“Just get a look at my bonbons, they’re all a broken-down flock of bimbos, all except Hat Rack.” Griff seems surprised, “Hat Rack?” “the name suits her alright, there ain’t a customer here that doesn’t want to hang his fedora on her.” Candy calls over to the tall girl. “Hey Hat Rack, come over here.” “Did I do something wrong?” asking in an ultra-feminine tone. The beautiful brunette realizes that it’s Griff at the bar, “Oh Griff! How are you, Griff?” She puts on an even more seductively whispery voice, “So glad to see you again.” He looks confused “Do we know each other?” “We met in a park in Grantville, near the fountain…on a Thursday?” Pouting she adds “Don’t you remember me?” Then a smile breaks free.

“Oh sure you came in by bus… (Sound Familiar?) sure I remember.” “It was very kind of you to recommend me to Candy… I just love selling bonbons.” Griff says “You were a platinum blond” as he puts his hands on her tray, Candy pulls him away and says “Well she was, but the color clashed with my upholstery, I made her go back to her own natural peasant color.”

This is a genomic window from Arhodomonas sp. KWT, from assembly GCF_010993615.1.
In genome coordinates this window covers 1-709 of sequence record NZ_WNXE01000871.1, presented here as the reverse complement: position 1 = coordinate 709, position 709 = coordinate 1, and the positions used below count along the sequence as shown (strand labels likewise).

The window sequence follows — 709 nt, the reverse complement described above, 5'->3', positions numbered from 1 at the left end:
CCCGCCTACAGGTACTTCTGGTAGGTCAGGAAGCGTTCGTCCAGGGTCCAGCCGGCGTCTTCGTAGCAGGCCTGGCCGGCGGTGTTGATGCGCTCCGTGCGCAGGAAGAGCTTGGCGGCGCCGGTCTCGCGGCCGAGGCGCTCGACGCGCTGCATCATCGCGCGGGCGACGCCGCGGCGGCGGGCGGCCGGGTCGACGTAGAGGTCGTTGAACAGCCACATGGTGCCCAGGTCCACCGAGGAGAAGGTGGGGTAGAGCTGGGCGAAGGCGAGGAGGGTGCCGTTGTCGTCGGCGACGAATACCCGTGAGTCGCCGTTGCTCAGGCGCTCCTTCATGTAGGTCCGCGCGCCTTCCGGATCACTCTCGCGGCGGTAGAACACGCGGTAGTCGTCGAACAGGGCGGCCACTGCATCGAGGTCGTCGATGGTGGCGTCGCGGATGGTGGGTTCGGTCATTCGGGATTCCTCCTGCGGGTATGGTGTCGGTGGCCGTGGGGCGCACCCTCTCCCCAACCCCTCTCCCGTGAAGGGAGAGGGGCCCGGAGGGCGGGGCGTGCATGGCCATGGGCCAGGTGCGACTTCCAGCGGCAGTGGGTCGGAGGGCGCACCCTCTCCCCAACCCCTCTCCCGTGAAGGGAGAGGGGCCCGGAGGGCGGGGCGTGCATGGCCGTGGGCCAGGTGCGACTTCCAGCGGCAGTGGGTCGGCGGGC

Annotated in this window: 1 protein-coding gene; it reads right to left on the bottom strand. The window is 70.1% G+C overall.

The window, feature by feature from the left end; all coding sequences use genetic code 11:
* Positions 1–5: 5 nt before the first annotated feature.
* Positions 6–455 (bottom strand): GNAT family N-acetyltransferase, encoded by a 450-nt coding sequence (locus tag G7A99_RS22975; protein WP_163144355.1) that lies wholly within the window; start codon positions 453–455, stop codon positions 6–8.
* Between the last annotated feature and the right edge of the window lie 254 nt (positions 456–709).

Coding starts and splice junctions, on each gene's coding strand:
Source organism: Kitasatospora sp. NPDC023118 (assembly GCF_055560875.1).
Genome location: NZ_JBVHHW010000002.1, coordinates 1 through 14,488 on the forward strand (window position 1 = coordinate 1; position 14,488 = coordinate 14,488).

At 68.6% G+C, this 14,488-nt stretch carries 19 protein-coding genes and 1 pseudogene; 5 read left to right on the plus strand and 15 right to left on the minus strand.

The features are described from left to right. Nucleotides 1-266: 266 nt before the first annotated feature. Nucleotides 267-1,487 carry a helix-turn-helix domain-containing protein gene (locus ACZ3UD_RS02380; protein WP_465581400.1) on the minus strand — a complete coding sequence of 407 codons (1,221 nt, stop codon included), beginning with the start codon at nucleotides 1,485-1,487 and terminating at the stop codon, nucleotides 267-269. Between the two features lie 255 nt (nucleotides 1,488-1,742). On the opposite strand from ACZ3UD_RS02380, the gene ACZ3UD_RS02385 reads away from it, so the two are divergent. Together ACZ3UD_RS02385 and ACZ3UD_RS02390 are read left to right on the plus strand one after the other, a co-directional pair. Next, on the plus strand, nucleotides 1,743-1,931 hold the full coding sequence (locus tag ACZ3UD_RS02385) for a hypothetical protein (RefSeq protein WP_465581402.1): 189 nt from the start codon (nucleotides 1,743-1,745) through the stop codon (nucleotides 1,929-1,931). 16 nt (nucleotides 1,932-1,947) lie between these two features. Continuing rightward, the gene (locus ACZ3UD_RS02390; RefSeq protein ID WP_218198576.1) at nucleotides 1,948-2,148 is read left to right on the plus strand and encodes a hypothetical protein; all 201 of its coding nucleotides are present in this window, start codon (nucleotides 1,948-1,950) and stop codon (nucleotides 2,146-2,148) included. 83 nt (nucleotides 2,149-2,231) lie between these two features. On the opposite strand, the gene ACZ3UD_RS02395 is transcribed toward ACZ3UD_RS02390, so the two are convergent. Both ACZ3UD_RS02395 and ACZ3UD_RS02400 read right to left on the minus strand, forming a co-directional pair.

Then Candy points and tells Hat Rack “The customer in the booth has a sweet tooth.” “Are you going to stick around for a while Griff?” Candy interjects strongly “The customer!” Hat Rack bends over and kisses Griff on the cheek, walks away, and says “Bonbon sir?” Candy says “Boy you sure pick ’em Griff.” Pleased with himself he says “I sure can” Candy asks “Then why did that hangdog look when you found out that this Kelly didn’t show?” He stays silent, and she says “How about a snort in the office?” He looks at her with a gaze that means something else, and tells her “I’m not thirsty.”

We know from before that when Griff uses the expression thirsty it is what he uses to mean “wanting sex” He used the same term with Kelly in the beginning. Candy gestures with her hand as if to say, she’s disappointed but whatever. Apparently Griff in the past has sampled some of Candy as well.